The strings are an essential topic for you, violinists!
A set of strings can make your tone fit a track better. You can get different brightness, tonal quality, and tension depending on your choice.
Also, you need to change the strings someday, as they don’t last forever. Violinists tend to change the strings on their instruments about once every 300 hours of playing. In other words, if you’re a student, you could probably get away with string changes every three to six months. Professional violinists may change their strings more frequently, depending on their time spent practicing.
We recommend starting by understanding the kind of sound you dream your instrument to have and then start searching for it. We have a whole blog dedicated to the topic. Check it out!
Pay close attention to the Rosin
The rosin has a sticky quality when you rub it. It’s drawn in the same way maple syrup is collected without causing any harm to the tree. It smells a bit like pine and has a glassy, orange look.
Its function is to create friction, allowing the bow to grip the strings and make them vibrate more clearly.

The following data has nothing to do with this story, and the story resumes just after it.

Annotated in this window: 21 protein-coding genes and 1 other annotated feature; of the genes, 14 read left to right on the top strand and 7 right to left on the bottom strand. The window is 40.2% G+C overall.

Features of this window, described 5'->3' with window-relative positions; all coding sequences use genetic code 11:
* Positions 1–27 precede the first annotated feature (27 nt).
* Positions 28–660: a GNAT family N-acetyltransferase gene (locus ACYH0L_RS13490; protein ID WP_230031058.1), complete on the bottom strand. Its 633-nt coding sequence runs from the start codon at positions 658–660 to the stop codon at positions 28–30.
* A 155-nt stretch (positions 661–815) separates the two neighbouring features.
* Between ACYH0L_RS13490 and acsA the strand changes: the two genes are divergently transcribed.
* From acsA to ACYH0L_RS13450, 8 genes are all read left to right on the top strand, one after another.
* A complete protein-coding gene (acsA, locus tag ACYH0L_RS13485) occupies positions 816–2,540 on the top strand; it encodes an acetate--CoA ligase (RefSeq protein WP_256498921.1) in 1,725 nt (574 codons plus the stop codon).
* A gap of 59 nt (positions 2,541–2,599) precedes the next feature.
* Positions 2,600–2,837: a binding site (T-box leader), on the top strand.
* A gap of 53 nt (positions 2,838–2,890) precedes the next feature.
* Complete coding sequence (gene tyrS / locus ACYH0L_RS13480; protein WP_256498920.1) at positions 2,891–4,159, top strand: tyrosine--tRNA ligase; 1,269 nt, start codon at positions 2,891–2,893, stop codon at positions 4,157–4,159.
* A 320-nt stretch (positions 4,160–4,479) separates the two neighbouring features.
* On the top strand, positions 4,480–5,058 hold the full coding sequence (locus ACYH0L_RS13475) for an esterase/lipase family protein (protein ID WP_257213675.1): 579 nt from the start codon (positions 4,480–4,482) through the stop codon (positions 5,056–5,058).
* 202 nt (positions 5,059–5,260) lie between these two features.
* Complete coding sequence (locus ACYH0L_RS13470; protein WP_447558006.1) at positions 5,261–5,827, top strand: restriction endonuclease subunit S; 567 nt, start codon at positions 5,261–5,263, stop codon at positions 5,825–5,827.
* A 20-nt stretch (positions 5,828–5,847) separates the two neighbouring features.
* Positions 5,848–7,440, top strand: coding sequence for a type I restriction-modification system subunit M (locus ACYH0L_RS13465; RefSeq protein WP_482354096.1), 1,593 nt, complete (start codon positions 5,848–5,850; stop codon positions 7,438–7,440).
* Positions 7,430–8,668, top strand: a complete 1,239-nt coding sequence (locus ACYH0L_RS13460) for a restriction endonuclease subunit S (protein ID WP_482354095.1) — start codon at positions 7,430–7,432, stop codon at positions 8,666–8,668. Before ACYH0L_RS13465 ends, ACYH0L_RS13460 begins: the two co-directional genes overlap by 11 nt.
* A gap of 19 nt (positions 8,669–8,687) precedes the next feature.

It should be treated carefully, as it cracks very easily.
We advise you to store it in a room, just like your violin, away from the temperature fluctuations.
No matter what kind of rosin you choose it is important to know what the right amount to use is. So, take note:
Rosin should only be used when deemed completely necessary. By doing that, you will avoid a build-up of rosin across the hairs of the bow. As rosin’s function is to create friction, too much will affect the sound quality and create an overly aggressive and dirty sound.
The chin rest is a cushioned pad attached to the violin that allows a musician to comfortably and accurately place his or her chin on the instrument during a performance.
The chin rest was invented to relieve the strain on the chin caused by long hours of playing the violin.
Choosing a violin chinrest turns out to be a very personal choice, and you should choose the chinrest that best suits your chin’s shape. You should also consider the chinrest’s height—it’s important that the chinrest fits with your neck length. This criteria should come first, and then you can adjust the positioning according to what makes you feel most comfortable.
The bridge helps transmit the vibrations created by the bow through the soundboard and that is what we hear as violin sounds. The pressure of the strings held in place by the bridge allows the instrument to be played during a performance.
The larger of the two surfaces is called the top, where the bridge rests. It’s a resonant area that helps amplify sound. Additionally, the bridge acts as an acoustic filter, suppressing specific undesired frequencies.